Mika Hakkinen, McLaren-Mercedes MP4-13, 1998

Raikkonen matches Hakkinen’s race win tally

2013 Australian Grand Prix stats and factsPosted on | Author Keith Collantine

Mika Hakkinen, McLaren-Mercedes MP4-13, 1998Kimi Raikkonen’s 20th career victory ties him with Mika Hakkinen as the second most successful Finnish F1 driver of all time in terms of race victories.

Raikkonen began his F1 career in 2001, the year Hakkinen retired from the sport. He previously won the Australian Grand Prix in 2007, and on that occasion Fernando Alonso also finished second. However Sebastian Vettel, third in yesterday’s race, was still three months away from making his F1 debut.

Raikkonen won from seventh on the grid in car number seven. It was only the 21st time a race has been won from that position, yet Raikkonen has done it three times now.

He scored his maiden win from seventh in Malaysia in 2003, and did it again in Canada in 2005. The only other time it’s been done since then was also at the Circuit Gilles Villeneuve, by Jenson Button in 2011.

This was the first time a Lotus car had won the first race of a season since 1978. On that occasion Mario Andretti won the Argentinian Grand Prix in Buenos Aires in a Lotus 78, going on to win the drivers’ championship in the year Lotus won their last constructors’ title.

The identity of the team which won the opening round of the season has changed every year since 2006. And a different constructor has won each of the last five races:

Track Winner Team
2006 Bahrain International Circuit Fernando Alonso Renault
2007 Albert Park Kimi Raikkonen Ferrari
2008 Albert Park Lewis Hamilton McLaren
2009 Albert Park Jenson Button Brawn
2010 Bahrain International Circuit Fernando Alonso Ferrari
2011 Albert Park Sebastian Vettel Red Bull
2012 Albert Park Jenson Button McLaren
2013 Albert Park Kimi Raikkonen Lotus

Raikkonen also added the 38th fastest lap of his career, meaning he is now just three behind Alain Prost who has the second-highest count. And with his next one he’ll be past halfway to Michael Schumacher’s record tally of 77.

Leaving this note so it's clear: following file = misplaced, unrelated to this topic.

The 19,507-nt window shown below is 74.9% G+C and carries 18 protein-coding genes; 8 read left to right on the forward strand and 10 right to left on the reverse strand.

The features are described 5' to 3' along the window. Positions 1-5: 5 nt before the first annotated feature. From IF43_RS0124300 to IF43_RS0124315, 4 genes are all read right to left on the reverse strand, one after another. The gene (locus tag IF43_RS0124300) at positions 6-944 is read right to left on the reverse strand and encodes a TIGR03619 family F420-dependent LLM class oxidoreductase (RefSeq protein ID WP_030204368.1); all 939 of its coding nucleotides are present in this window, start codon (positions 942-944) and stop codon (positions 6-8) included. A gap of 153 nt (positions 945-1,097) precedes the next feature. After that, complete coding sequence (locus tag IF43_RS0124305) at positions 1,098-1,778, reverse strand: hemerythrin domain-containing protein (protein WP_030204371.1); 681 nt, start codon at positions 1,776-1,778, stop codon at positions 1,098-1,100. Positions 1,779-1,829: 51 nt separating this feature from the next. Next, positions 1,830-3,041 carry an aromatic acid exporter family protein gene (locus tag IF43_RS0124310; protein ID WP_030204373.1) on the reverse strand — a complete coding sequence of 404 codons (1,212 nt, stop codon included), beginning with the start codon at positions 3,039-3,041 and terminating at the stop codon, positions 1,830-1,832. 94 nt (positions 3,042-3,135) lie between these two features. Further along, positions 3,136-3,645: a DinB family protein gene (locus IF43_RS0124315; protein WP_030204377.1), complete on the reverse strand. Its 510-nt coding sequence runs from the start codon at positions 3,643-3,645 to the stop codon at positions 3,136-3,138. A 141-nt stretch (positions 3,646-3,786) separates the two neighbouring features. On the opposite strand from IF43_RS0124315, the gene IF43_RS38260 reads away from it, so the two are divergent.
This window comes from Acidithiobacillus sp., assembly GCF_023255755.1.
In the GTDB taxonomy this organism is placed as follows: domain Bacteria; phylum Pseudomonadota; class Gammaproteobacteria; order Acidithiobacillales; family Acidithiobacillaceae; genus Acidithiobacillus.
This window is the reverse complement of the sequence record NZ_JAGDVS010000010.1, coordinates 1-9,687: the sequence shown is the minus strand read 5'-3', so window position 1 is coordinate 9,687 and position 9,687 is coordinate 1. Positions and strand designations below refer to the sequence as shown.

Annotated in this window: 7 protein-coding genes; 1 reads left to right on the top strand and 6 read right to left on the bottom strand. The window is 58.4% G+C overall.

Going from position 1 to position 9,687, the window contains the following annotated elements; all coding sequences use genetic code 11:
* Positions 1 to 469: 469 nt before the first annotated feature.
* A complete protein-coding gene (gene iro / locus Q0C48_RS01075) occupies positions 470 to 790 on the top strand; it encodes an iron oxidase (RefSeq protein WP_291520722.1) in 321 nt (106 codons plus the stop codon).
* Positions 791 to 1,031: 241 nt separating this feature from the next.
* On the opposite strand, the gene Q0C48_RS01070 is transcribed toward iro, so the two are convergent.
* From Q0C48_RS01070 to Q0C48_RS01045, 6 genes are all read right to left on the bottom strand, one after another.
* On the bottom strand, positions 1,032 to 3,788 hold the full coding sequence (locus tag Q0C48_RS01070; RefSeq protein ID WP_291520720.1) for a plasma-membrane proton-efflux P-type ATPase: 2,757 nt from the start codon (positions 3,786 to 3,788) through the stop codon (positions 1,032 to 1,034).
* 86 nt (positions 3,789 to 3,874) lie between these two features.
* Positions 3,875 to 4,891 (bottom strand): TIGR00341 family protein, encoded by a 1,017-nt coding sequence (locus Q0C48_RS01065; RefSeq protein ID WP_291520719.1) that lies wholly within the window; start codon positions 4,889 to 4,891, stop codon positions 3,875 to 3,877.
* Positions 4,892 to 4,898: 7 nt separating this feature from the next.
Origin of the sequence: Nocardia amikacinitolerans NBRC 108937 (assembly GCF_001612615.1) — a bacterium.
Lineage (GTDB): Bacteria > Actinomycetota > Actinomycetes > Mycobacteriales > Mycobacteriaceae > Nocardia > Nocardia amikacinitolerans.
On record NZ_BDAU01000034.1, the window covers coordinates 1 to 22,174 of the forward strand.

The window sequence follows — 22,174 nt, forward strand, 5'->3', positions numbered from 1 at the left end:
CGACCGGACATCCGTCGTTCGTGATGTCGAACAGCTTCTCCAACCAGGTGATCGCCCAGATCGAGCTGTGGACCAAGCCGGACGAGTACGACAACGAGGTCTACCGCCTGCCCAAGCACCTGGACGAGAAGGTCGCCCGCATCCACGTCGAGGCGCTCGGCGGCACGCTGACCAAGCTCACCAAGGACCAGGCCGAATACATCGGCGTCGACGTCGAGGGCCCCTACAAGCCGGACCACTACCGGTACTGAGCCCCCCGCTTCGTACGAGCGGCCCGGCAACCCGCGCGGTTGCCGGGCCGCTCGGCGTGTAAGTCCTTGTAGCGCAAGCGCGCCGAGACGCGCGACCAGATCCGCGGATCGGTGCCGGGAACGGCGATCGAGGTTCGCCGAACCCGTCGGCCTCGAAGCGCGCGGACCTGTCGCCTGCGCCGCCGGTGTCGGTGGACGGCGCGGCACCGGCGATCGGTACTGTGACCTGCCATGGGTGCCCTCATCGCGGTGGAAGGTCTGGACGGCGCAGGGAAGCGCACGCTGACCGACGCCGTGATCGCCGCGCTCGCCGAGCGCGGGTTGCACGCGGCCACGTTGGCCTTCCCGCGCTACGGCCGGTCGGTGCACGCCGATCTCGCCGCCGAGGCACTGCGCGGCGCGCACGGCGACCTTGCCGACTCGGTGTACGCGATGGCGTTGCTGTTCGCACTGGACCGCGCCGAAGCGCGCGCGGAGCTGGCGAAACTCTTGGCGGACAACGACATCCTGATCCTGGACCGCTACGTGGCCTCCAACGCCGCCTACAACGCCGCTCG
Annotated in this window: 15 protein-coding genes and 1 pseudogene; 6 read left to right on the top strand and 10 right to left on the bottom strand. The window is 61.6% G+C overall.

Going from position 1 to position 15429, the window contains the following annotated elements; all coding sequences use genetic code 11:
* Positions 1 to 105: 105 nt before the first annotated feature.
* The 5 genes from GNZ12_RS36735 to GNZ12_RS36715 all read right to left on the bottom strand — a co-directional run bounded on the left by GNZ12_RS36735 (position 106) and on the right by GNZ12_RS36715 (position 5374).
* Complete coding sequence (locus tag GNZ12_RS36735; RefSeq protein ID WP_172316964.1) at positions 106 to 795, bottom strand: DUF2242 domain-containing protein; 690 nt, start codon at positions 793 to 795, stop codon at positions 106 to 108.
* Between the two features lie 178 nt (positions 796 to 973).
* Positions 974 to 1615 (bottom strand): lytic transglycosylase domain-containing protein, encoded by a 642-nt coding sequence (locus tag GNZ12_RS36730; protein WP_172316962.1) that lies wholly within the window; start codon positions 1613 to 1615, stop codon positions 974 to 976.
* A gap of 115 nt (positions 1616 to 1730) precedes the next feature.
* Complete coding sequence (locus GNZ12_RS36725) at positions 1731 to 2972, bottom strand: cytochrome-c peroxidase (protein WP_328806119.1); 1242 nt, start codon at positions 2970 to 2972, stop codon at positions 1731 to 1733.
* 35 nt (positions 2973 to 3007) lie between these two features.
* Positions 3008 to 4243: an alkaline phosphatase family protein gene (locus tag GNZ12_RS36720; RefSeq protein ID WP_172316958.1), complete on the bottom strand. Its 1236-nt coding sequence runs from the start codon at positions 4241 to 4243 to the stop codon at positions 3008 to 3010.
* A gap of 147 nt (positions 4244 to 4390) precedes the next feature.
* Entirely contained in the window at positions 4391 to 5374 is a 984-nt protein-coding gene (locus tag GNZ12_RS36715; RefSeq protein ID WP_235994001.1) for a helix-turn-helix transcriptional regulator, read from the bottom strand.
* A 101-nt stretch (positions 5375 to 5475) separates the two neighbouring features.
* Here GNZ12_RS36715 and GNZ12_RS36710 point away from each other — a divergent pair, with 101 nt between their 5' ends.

Sebastian Vettel achieved his 37th career pole position and for the second time in his career did so on Sunday. He did likewise at Suzuka in 2010, another occasion when qualifying was postponed to Sunday due to rain.

The only other time this happened was at Suzuka in 2004, when the circuit was closed on Saturday due to an approaching typhoon.

Drivers, Melbourne, 2013Speaking of 2004, that was the last time a field with less experience than this one lined up for a Grand Prix, as noted here earlier:

It was also the youngest field ever assembled for a Grand Prix, with an average age of 27 years and 61 days. The youngest was Esteban Gutierrez (21 years, 230 days) and Mark Webber is now the grid’s eldest driver, aged 36 years and 211 days yesterday.

Jenson Button never looked likely to score a fourth victory in Australia which would have put him level with Michael Schumacher as the most successful driver in this race.

But his ninth place finish did move him past the milestone of 1,000 points, which only Schumacher, Alonso and Vettel have managed. It’s a rather meaningless tally, however – F1 has used three different points systems since Button’s career began and several more before that.

Raikkonen was joined on the podium by Alonso and Vettel, making this the 27th time in F1 history the podium was filled entirely by champions.

Only once in F1 history have more drivers led a race than the seven who took turns at the head of the field on Sunday. That was the famed 1971 Italian Grand Prix, which ended with five drivers crossing the line covered by 0.61s.

Here are the five races which featured seven or more leaders:

Race Leaders Drivers who led
1971 Italian Grand Prix 8 Clay Regazzoni, Ronnie Peterson, Jackie Stewart, Francois Cevert, Mike Hailwood, Jo Siffert, Chris Amon, Peter Gethin
1973 Canadian Grand Prix 7 Ronnie Peterson, Niki Lauda, Emerson Fittipaldi, Jackie Stewart, Jean-Pierre Beltoise, Jacky Oliver, Peter Revson
1975 British Grand Prix 7 Carlos Pace, Clay Regazzoni, Tom Pryce, Jody Scheckter, Jean-Pierre Jarier, James Hunt, Emerson Fittipaldi
2008 Canadian Grand Prix 7 Lewis Hamilton, Nick Heidfeld, Rubens Barrichello, David Coulthard, Jarno Trulli, Timo Glock, Robert Kubica,
2013 Australian Grand Prix 7 Sebastian Vettel, Felipe Massa, Fernando Alonso, Lewis Hamilton, Nico Rosberg, Adrian Sutil, Kimi Raikkonen

Among yesterday’s leaders was Adrian Sutil, who led a race for the first time on his F1 comeback. This was the fourth race led by Force India, and the first time they have led two in a row.

Start, Circuit Gilles Villeneuve, 2008On each occasion the race was led by a different driver: Giancarlo Fisichella (Spa 2009), Paul di Resta (Bahrain 2012) and Nico Hulkenberg (Interlagos 2012).

Hulkenberg’s first appearance for new team Sauber did not go well as he failed to make the start due to a fuel pressure problem. In three appearances at Albert Park he is yet to complete a racing lap, having been involved in first-lap collisions in 2010 and 2012.

Finally, five drivers made their debut in yesterday’s race, which was the most since the Bahrain Grand Prix three years ago. Hulkenberg made his first start in that race and is still part of the F1 field, but Vitaly Petrov, Lucas di Grassi, Bruno Senna and Karun Chandhok have all been and gone.

Spotted any other interesting stats and facts from the Australian Grand Prix? Share them in the comments.

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